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Insights from the Team

6 Moves to Make Before the End of the Year

Unless you’re the type who likes the stress of the last-minute tax scramble — and potentially missing out on tax savings — it’s worth squeezing in a little tax planning in the next few weeks between the ugly sweater parties and holiday work mixers.

Of course, it’s always a good idea to check in with your tax and financial advisors to discuss your specific situation. But there are some smart tax moves to consider between now and the end of the year that could help shrink your tax bill. After all, who doesn’t want to save some money after seeing how much a picture with your local mall Santa costs? Our 2019 tax checklist can help you keep more of your money.

The concept of bunching itemized deductions has been around for some time. But with the changes to the tax law a couple years ago, it will likely make sense for a new group of taxpayers.

Itemized bunching works best for people whose itemized deductions are similar in value to the standard deduction ($12,200 for single filers in 2019 and $24,400 for married couples filing jointly). Basically, itemized bunching works by itemizing two years’ worth of deductions in one tax year and then taking the standard deduction the next year. For example, you might choose to make two years’ worth of property tax payments (although you can only deduct up to $10,000 per year in state income and/or property taxes) or charitable contributions in 2019 so you can itemize those expenses this year. Then in the 2020 tax year, you’d take the standard deduction. Doing this helps make sure you don’t miss out on the potential tax breaks that can come with itemizing deductions.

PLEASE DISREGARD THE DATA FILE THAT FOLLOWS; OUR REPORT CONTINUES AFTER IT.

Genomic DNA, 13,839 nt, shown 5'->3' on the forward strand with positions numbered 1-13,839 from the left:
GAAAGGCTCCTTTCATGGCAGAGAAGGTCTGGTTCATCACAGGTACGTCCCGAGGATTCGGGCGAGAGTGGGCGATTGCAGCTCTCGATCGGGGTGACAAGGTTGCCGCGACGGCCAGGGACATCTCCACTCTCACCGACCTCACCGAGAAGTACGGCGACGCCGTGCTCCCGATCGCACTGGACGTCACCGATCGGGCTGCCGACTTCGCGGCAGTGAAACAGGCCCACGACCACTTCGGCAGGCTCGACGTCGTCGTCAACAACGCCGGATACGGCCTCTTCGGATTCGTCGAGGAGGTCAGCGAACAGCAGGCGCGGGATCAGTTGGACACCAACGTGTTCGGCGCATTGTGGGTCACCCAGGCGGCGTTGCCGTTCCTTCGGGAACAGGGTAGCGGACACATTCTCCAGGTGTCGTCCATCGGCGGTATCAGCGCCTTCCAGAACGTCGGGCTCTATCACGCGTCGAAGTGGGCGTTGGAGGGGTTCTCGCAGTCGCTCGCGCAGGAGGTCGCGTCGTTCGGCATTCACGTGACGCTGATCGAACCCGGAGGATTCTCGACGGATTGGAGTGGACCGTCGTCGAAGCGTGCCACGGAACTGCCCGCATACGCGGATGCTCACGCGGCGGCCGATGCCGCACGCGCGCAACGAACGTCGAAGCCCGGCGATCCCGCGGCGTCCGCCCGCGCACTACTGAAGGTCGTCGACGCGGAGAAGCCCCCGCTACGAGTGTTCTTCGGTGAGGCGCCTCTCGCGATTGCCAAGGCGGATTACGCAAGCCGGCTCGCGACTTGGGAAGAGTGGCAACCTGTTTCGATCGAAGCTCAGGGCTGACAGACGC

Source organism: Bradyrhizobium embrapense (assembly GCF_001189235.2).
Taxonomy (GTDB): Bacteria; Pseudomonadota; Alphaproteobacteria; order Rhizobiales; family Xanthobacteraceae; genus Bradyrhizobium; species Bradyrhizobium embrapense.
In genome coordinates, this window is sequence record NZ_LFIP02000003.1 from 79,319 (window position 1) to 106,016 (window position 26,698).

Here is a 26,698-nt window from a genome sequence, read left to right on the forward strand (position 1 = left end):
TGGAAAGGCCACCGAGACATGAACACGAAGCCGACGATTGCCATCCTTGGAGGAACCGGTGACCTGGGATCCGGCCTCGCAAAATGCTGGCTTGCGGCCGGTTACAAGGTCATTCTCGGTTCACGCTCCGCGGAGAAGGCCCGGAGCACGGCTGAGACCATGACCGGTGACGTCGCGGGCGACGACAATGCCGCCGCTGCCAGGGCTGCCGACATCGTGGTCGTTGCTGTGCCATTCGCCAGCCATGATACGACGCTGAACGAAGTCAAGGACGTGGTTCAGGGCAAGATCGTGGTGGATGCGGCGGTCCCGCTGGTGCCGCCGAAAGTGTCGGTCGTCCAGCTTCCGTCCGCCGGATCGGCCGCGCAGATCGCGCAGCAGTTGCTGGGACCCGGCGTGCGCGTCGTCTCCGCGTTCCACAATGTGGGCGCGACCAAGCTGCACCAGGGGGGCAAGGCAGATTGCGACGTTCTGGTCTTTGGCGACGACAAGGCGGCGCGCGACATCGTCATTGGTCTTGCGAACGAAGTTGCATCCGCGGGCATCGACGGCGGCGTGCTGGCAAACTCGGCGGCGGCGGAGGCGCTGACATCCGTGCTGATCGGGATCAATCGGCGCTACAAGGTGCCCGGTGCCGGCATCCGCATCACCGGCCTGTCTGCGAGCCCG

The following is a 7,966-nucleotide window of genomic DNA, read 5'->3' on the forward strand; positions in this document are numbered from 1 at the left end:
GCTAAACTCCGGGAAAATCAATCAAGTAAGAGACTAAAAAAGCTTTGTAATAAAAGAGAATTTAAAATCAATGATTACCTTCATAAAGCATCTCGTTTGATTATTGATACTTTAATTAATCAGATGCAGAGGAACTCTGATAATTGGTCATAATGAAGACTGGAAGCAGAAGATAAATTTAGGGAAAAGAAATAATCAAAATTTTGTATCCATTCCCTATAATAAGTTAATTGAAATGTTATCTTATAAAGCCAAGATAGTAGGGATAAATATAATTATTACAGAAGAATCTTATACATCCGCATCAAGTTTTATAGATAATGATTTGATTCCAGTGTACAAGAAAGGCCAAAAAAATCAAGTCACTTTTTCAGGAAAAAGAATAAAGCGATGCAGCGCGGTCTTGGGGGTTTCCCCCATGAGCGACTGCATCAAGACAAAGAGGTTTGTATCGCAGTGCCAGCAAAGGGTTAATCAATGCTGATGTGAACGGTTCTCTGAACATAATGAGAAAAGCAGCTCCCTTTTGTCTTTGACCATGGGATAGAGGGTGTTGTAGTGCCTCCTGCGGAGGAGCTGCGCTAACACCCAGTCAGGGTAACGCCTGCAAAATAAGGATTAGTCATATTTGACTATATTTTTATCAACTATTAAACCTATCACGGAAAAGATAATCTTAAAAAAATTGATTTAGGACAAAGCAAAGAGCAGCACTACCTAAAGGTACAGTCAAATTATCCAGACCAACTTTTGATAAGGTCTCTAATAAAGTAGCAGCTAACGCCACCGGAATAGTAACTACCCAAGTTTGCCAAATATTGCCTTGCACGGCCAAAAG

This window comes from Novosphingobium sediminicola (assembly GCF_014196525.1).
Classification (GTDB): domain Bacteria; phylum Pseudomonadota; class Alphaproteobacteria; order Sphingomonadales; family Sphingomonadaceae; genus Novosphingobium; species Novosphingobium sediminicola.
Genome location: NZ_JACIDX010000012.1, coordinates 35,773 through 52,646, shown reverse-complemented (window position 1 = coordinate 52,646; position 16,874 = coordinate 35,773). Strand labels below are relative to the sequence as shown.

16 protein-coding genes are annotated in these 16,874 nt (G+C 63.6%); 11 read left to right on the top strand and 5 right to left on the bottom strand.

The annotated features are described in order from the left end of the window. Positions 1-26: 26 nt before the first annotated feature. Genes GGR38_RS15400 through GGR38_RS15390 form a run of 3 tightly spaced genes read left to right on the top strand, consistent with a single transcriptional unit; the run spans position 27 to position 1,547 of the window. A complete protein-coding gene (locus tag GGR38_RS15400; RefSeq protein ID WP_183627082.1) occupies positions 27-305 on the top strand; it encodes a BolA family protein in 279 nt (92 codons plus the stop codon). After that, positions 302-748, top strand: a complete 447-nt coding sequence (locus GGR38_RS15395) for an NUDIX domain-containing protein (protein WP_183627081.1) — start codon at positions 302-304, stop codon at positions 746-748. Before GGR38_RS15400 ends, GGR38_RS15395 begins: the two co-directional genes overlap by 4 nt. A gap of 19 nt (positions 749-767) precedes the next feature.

If you’re saving for retirement, you’re likely taking advantage of one or more tax-advantaged savings options, like a 401(k) plan or a traditional individual retirement account (IRA). Because these types of accounts get favorable tax treatment, there are limits to how much you can contribute. If you have some extra money (despite the mall Santa visit) and you haven’t contributed the max for the year, now is the time to consider making a contribution.

While some qualified accounts technically give you until Tax Day to make your 2019 contributions, it doesn’t hurt to just make them now so you can start 2020 fresh.

In 2019, you can contribute up to $19,000 to a 401(k), 403(b) and most 457 plans. And that’s the limit for your contribution — employer matching doesn’t count against that. If you’re 50 or older, you can make an additional $6,000 catch-up contribution. In most cases, you can also contribute up to $6,000 to an IRA. Catch-up contributions to IRAs for people 50 or older are capped at $1,000.

Qualified retirement accounts come in two varieties, traditional and Roth. With a traditional account, you make pre-tax contributions now and your money will grow tax-free. But in retirement, you will be required to withdraw your money and pay taxes on those withdrawals. With a Roth account, the money you contribute now has already been taxed. That means it will grow tax-free and then you can withdraw it tax-free in retirement.